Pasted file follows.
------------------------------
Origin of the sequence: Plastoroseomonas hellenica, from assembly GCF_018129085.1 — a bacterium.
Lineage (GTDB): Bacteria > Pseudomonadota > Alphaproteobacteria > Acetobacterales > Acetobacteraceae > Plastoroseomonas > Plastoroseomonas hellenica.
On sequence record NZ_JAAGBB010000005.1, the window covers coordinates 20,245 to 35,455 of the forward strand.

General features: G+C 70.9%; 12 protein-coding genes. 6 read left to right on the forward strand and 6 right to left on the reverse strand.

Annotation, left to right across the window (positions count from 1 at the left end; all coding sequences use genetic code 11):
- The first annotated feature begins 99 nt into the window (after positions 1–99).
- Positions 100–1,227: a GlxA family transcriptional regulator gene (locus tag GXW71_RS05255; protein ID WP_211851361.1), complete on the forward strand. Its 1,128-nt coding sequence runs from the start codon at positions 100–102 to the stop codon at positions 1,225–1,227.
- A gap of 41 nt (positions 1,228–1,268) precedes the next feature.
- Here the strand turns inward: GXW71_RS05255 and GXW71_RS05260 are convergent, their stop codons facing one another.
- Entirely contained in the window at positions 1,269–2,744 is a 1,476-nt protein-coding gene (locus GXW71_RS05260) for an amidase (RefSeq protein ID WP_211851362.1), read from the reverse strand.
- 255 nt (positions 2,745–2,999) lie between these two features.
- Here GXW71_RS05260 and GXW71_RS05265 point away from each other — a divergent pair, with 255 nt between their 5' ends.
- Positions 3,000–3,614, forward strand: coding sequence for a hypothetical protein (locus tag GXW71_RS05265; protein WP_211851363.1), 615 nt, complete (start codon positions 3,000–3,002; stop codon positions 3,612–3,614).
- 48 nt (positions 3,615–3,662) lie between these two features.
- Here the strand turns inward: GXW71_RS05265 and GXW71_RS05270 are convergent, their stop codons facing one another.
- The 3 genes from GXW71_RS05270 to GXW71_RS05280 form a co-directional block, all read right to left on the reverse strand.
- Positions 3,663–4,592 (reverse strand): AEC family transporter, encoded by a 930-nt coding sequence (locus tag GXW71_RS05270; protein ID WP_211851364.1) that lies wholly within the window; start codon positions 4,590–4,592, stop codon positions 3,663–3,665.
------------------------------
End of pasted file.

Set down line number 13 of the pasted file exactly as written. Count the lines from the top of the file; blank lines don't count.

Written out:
- Positions 3,000–3,614, forward strand: coding sequence for a hypothetical protein (locus tag GXW71_RS05265; protein WP_211851363.1), 615 nt, complete (start codon positions 3,000–3,002; stop codon positions 3,612–3,614).